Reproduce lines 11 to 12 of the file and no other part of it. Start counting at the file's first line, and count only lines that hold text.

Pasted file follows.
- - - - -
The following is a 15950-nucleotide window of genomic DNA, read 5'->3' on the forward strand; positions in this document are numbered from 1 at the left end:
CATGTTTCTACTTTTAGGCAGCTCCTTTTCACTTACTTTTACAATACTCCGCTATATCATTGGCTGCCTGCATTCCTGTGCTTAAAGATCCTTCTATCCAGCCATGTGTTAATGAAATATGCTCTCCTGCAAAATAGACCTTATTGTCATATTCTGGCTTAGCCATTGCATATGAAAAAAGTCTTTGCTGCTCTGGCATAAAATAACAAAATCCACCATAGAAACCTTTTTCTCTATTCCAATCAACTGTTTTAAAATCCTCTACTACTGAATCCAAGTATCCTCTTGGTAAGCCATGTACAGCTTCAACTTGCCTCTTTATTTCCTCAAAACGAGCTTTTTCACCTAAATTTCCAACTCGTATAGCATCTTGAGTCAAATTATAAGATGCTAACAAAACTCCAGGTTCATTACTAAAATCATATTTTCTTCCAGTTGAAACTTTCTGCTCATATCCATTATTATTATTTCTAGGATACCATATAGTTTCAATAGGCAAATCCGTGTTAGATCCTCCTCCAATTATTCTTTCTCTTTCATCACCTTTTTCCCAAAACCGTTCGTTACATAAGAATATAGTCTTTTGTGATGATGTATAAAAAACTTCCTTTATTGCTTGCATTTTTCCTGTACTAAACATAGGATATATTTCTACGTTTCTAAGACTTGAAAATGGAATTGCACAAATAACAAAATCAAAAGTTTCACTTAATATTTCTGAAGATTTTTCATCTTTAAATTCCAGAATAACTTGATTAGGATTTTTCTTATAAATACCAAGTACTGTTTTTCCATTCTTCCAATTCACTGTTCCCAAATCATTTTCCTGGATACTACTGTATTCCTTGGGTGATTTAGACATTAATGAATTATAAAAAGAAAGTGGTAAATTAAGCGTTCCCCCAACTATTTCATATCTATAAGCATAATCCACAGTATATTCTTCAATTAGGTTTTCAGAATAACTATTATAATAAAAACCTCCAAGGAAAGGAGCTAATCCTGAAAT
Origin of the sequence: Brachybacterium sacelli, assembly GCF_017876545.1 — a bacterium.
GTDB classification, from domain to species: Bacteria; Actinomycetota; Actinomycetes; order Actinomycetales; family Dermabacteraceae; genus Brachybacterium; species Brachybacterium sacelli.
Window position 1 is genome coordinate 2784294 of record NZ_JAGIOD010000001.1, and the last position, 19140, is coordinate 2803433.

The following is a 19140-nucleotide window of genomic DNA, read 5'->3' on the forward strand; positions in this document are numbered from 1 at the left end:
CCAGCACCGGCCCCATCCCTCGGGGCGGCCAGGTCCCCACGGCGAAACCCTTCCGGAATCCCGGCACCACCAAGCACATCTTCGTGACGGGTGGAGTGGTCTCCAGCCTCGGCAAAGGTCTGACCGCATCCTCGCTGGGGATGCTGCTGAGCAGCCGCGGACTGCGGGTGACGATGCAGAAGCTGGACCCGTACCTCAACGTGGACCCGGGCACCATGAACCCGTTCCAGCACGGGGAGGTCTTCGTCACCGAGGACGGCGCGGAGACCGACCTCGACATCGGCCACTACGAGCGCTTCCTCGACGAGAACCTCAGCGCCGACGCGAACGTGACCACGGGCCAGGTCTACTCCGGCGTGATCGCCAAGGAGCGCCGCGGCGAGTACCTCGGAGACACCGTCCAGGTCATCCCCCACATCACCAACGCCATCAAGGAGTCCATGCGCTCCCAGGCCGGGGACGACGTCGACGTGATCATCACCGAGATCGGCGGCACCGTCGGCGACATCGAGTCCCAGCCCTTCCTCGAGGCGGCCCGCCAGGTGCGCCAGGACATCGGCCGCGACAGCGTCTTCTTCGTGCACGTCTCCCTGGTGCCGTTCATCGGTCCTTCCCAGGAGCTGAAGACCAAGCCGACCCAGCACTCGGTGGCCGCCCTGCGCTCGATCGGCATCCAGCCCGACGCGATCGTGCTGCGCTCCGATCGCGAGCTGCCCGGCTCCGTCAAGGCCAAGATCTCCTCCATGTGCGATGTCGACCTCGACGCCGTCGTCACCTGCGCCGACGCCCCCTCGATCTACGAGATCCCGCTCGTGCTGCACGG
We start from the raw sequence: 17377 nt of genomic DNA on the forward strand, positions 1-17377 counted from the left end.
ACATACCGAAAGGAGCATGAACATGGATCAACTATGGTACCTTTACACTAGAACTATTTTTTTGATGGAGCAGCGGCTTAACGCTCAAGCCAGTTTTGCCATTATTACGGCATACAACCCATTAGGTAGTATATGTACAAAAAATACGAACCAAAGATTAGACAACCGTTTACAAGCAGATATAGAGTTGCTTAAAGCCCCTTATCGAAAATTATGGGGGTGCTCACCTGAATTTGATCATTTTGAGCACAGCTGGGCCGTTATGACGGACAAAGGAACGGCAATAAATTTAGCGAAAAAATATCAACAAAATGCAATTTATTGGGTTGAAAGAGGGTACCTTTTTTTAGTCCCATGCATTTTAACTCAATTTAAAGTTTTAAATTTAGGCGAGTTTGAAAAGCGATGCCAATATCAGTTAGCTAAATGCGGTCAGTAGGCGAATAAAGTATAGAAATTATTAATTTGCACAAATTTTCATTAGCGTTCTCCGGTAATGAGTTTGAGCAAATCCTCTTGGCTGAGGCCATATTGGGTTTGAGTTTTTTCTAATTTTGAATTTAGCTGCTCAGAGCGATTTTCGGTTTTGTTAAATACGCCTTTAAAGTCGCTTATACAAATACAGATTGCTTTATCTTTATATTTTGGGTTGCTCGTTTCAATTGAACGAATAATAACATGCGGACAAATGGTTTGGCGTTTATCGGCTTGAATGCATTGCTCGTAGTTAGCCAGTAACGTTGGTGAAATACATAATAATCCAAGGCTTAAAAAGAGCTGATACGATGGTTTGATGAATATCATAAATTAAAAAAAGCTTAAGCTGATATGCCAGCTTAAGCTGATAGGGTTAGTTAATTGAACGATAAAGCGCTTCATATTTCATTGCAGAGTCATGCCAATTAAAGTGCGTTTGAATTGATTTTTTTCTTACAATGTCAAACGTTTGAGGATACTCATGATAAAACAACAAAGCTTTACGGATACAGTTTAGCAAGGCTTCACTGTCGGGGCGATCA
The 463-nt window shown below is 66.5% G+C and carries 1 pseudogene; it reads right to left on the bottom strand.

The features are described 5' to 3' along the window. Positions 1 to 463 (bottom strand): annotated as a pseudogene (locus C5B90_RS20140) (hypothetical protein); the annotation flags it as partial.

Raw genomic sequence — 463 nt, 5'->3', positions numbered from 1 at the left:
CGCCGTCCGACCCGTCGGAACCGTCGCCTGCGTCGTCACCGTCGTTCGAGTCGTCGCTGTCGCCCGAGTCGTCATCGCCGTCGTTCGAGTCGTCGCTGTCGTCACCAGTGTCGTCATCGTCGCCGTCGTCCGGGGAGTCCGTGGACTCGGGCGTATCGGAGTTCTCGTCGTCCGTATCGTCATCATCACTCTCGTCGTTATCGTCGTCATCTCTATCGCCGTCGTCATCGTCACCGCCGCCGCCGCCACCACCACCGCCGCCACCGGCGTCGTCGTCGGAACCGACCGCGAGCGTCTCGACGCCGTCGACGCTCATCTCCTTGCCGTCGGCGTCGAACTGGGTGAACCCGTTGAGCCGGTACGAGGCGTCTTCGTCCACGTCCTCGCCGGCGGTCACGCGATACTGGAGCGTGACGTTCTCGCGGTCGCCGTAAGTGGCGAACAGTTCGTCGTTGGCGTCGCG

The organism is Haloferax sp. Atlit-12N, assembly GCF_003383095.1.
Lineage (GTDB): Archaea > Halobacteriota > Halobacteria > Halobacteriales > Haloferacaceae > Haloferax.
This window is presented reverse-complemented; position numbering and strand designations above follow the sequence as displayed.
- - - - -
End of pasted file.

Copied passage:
The features are described 5' to 3' along the window. Positions 1 to 463 (bottom strand): annotated as a pseudogene (locus C5B90_RS20140) (hypothetical protein); the annotation flags it as partial.

Raw genomic sequence — 463 nt, 5'->3', positions numbered from 1 at the left: